It was always a “beautiful day in the neighborhood” when Mister Rogers was around. Nowadays it would be a comfort to have him back as our “neighbor” bringing kindness to the world.
The iconic children’s show Mister Rogers’ Neighborhood is turning 50 and PBS will celebrate that milestone Tuesday, March 6 at 8pm with the prime-time special Mister Rogers: It’s You I Like.
The tribute show is a great reminder of the positive impact that the beloved Fred Rogers had on generations of children. He hosted Mister Rogers’ Neighborhood from 1968 to 2001 nurturing kindness, civility and empathy. He embodied the best of humanity with a genuine goodness that kids recognized and even cynical adults admired.
‘…he was a great listener and wanted people to listen to children.’
During the recent Television Critics Association’s winter press tour, PBS presented an interview panel featuring Ellen Doherty, head of production for the Fred Rogers Company and executive producer for the pledge special Mister Rogers: It’s You I Like, along with JoAnn Young, producer and writer of the program, and David Newell, who played the Neighborhood’s cheerful postman Mr. McFeely throughout the show’s 31 seasons.
Nicholas Ma was also there to talk about the experience of appearing on Rogers’ show as a child with his father Yo-Yo Ma. Nicholas remembered, “His message to children was ‘bring the best of who you are to this world and that is enough.’” Newell said, “He saw himself as a communicator and not a teacher. And he was a great listener and wanted people to listen to children.”
Doherty announced, “The 50th anniversary celebration is a star-studded retrospective of Mister Rogers’ Neighborhood featuring favorite moments from the show, including visits from special guests like Yo-Yo Ma and Itzhak Perlman. Also, reminiscences by original cast members and celebrities who fondly remember the series, including John Lithgow, Sarah Silverman, Judd Apatow, and Esperanza Spalding. The host of the program, Michael Keaton, is originally from Pittsburgh and one of his very first jobs working in showbiz was on the stage crew for Mister Rogers’ Neighborhood.”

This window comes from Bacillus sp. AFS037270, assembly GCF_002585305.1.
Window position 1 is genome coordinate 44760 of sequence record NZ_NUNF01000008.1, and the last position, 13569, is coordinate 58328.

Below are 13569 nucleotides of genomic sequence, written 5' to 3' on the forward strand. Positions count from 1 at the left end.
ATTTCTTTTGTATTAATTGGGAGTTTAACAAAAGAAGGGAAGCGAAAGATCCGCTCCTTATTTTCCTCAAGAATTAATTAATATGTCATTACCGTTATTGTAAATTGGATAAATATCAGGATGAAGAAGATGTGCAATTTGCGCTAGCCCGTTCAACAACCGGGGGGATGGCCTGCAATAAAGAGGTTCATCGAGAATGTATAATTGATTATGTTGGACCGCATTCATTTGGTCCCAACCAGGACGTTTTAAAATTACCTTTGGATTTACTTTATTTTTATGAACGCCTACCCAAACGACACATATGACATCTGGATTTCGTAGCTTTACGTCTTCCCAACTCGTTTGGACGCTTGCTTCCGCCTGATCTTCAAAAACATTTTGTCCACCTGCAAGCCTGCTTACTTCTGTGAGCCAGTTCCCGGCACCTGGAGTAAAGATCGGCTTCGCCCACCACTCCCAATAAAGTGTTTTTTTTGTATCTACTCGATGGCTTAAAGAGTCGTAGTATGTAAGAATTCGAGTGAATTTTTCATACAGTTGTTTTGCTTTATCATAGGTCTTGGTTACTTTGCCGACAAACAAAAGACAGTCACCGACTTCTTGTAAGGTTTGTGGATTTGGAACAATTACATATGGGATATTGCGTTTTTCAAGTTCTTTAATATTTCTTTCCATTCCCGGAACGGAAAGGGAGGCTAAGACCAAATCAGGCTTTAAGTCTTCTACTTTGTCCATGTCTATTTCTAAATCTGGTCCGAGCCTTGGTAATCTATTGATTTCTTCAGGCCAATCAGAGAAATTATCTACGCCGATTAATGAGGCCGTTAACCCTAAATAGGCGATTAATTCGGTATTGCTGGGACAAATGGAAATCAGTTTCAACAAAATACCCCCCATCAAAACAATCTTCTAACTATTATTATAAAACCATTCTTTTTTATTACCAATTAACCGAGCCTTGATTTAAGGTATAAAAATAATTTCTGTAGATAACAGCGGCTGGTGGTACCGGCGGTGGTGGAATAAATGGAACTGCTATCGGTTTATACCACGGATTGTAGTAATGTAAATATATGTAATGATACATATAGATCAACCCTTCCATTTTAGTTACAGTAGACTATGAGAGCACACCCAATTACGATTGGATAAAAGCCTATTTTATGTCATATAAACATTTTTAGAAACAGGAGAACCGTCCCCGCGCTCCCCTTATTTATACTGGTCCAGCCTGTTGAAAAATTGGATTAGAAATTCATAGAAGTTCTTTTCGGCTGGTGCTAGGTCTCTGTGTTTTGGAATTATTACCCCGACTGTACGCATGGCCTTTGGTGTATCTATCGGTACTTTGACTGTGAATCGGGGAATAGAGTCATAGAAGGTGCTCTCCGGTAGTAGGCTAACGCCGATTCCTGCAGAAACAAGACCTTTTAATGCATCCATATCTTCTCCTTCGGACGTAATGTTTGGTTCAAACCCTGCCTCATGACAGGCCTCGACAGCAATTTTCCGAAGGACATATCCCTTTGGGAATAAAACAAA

Also featured are performances from the archives, including Tony Bennett singing “It’s You I Like.”
The stars lined up to tell their personal Mister Rogers stories in the special, along with Joanne Rogers, Fred’s widow, who reported that her husband had a silly side, but other than that he was just as we saw him on TV.
There’s nobody like him at the moment, on TV or anywhere. And we sure need someone like him now. So, this reporter had to ask— Where is the next Mister Rogers? Who is following in his footsteps? Doherty said, “A lot of us that produce media for children’s television, particularly for PBS Kids, are trying to emulate the messages that Fred had, certainly on Daniel Tiger’s Neighborhood that The Fred Rogers Company does for PBS Kids. We look at things that were done on the original neighborhood and say, ‘How can we do that for kids today?’ Other shows that we do at The Fred Rogers Company, like Odd Squad, Peg + Cat, and Through the Woods, we look to Fred’s humanity, empathy, about teamwork, friendship and listening. Those are really important things. Even if we’re doing a show that’s about nature or math, we’re still making sure that our characters ring true to what we feel is important as the Fred Rogers Company. That’s one way we carry on the legacy.”
It’s important to remember that Rogers’ show explored difficult topics: death, divorce, anger, handicaps, courage, acceptance, etc., but “It’s what’s inside us that matters most,” the cardigan-clad Rogers told viewers. Rogers also told Congress (in 1969) about the importance of PBS funding; giving an eloquent defense of public broadcasting that should be heeded by our current leaders.
Sadly, Rogers died of cancer in 2003 at age 74, but his legacy lives on. In addition to the It’s You I Like special, fans can rejoice about the casting of Tom Hanks in the role of Fred Rogers in the recently announced biopic You Are My Friend. At this year’s Sundance Film Festival, the Morgan Neville documentary Won’t You Be My Neighbor? was introduced. Scheduled for a Friday, June 8 theatrical release, it’s about the timeless lessons Rogers taught.
And on Friday, March 23 the U.S. Postal Service will release a new stamp featuring Fred Rogers.
Margie Barron is a member of the Television Critics Association and has written for a variety of top publications for more than 35 years, and was proud to be half of the husband and wife writing team of Margie and Frank Barron.